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CGCC Library Celebrates Women's History Month: At a Glance

March is Women's History Month

About Women's History Month:

Women’s History Month had its origins as a national celebration in 1981 when Congress passed Pub. L. 97-28 which authorized and requested the President to proclaim the week beginning March 7, 1982 as “Women’s History Week.” Throughout the next five years, Congress continued to pass joint resolutions designating a week in March as “Women’s History Week.” In 1987 after being petitioned by the National Women’s History Project, Congress passed Pub. L. 100-9 which designated the month of March 1987 as “Women’s History Month.” Between 1988 and 1994, Congress passed additional resolutions requesting and authorizing the President to proclaim March of each year as Women’s History Month. Since 1995, presidents have issued a series of annual proclamations designating the month of March as “Women’s History Month.” These proclamations celebrate the contributions women have made to the United States and recognize the specific achievements women have made over the course of American history in a variety of fields.

Executive and Legislative Documents:

The Law Library of Congress has compiled guides to commemorative observations, including a comprehensive inventory of the Public Laws, Presidential Proclamations and congressional resolutions related to Women’s History Month.

Information courtesy of the Library of Congress About Women's History Month: Retrieved from Women's History Month

A Proclamation on Women’s History Month, 2021 

Click here to read President Biden's Proclamation on Women's History Month. 

Women's History Month Census Statistics: The Census offers fascinating statistical information about a wide variety of topics. The following are statistics gathered related to women - specifically participation in presidential elections, population numbers, and college education and careers. Explore the Census's webpage for further statistic information related to women. 










This graph compares male and female voter registration and turnout in presidential elections since 1980.More women register and vote than men. 


166.6 million

The number of females in the United States as of July 2019. The number of males was 161.7 million.

Source:US Census Bureau


2 to 1

The approximate ratio by which women age 85 and older outnumbered men in 2019 (4.2 million to 2.4 million).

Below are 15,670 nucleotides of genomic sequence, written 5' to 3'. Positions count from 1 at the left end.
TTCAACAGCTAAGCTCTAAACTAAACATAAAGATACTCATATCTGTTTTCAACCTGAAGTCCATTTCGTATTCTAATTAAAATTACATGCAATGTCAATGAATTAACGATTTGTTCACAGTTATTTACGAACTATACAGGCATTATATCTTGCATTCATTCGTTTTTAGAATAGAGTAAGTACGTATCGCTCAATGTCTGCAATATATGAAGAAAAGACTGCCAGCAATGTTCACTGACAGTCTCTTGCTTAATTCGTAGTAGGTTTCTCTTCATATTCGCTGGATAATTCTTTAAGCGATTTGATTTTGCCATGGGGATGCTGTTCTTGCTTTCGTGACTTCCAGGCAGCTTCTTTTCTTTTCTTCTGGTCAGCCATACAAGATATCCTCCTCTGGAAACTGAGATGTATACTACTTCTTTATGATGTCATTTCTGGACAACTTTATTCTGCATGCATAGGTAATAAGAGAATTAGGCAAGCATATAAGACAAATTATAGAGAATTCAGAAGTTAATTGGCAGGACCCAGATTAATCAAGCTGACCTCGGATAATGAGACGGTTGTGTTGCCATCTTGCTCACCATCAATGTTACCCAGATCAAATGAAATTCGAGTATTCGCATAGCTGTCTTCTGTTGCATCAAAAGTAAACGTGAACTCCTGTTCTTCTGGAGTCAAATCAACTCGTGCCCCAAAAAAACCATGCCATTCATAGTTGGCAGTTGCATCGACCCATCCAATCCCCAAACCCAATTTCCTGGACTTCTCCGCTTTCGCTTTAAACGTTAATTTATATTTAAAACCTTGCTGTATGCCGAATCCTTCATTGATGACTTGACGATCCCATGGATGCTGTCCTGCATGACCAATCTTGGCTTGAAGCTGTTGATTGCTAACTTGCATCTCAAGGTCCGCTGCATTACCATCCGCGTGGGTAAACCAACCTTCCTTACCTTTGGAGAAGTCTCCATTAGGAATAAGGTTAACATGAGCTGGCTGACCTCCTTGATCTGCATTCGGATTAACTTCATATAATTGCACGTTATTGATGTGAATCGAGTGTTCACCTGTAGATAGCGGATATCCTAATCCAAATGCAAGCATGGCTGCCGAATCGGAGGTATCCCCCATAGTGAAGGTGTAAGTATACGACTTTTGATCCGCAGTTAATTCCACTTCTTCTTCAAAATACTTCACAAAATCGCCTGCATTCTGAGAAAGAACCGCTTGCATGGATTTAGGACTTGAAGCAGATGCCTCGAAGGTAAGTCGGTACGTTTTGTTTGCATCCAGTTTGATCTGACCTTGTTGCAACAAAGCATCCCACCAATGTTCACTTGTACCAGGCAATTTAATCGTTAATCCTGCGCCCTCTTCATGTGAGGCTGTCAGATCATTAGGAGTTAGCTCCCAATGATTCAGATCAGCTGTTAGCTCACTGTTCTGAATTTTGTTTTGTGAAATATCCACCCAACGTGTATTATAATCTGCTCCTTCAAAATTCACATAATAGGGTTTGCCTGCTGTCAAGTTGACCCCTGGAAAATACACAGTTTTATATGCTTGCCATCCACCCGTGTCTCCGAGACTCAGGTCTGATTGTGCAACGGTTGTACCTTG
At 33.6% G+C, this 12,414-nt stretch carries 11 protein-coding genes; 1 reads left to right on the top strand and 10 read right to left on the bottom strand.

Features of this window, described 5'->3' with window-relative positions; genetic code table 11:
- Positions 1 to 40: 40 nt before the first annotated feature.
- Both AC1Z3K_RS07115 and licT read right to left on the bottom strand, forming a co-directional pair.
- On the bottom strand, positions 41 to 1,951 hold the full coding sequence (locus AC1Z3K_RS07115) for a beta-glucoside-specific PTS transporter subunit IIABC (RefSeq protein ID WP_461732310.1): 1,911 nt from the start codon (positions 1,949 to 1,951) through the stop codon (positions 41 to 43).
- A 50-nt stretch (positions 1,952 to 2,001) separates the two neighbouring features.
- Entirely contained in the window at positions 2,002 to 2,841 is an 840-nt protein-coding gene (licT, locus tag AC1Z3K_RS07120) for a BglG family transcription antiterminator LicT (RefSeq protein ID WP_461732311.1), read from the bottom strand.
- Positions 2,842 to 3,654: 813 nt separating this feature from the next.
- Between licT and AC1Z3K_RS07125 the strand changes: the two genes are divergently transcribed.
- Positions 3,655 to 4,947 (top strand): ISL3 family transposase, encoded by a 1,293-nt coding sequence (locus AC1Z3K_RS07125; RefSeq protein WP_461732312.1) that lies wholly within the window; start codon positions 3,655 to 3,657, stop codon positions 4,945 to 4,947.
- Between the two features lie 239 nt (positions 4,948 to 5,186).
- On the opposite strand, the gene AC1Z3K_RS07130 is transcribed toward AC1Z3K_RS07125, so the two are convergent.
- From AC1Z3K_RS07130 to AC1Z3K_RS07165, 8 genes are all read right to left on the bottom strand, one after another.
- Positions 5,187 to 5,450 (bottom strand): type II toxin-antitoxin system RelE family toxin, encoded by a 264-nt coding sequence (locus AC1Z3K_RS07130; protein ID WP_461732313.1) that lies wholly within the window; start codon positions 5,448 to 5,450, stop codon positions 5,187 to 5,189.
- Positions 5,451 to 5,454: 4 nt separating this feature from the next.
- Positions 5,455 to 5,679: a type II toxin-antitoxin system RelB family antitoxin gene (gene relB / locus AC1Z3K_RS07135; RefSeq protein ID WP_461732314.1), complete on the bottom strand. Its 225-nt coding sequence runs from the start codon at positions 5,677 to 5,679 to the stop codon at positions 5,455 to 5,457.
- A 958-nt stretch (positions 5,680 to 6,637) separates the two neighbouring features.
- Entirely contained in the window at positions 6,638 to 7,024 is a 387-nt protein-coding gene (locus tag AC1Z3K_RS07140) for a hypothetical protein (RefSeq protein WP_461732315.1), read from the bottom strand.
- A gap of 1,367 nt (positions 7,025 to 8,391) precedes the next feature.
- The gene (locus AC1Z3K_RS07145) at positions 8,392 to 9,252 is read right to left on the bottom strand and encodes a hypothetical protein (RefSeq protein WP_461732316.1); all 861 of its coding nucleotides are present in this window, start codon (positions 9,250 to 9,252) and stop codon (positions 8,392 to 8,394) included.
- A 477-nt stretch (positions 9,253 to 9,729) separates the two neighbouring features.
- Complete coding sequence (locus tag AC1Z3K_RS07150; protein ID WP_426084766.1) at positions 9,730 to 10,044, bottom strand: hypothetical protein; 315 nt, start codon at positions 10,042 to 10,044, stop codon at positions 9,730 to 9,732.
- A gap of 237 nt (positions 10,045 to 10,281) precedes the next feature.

Source:US Census Bureau


78.4 million

The number of females age 16 and older who participated in the civilian labor force in 2018. This comprises 58.3% of females age 16 and older.

Source: 2018 American Community Survey, 1-Year Estimates


This graphic shows the percent of college graduates, by major, who now work in science, technology, engineering or math occupations.

 Census information retrieved from:

Library of Congress Women's History Images

Youngest parader in New York City suffragist

Youngest parader in New York City suffragist parade

[Elizabeth Cady Stanton, seated, and Susan B. Anthony, standing, three-quarter length portrait]

Official program - Woman suffrage procession, Washington, D.C. March 3, 1913 / Dale.

Official program - Woman suffrage procession, Washington, D.C. March 3, 1913 / Dale.

Official program - Woman suffrage procession, Washington, D.C. March 3, 1913 / Dale.

Sojourner Truth, three-quarter length portrait, standing, wearing spectacles, shawl, and peaked cap, right hand resting on cane

Part of the cowling for one of the motors for a B-25 bomber is assembled in the engine department of North American [Aviation, Inc.]'s Inglewood, Calif., plant

Portrait of Rosa Parks at the White House after receiving the 1996 Presidential Medal of Freedom, Washington, D.C.

Carrie Chapman Catt, head-and-shoulders portrait, facing front

Production. Launching of the SS Booker T. Washington. Marian Anderson, celebrated contralto, and Mrs. Mary McLeod Bethune, Director of Negro Affairs, National Youth Administration (NYA), at the launching of the SS Booker T. Washington, first Liberty Ship named for a Negro, at the California Shipbuilding Corporation's yards

Alice Paul, full-length portrait, standing, facing left, raising glass with right hand

Women at work on bomber, Douglas Aircraft Company, Long Beach, Calif.

Harriet Tubman, full-length portrait, seated in chair, facing front, probably at her home in Auburn, New York

Miss [Lucy] Burns in Occoquan Workhouse, Washington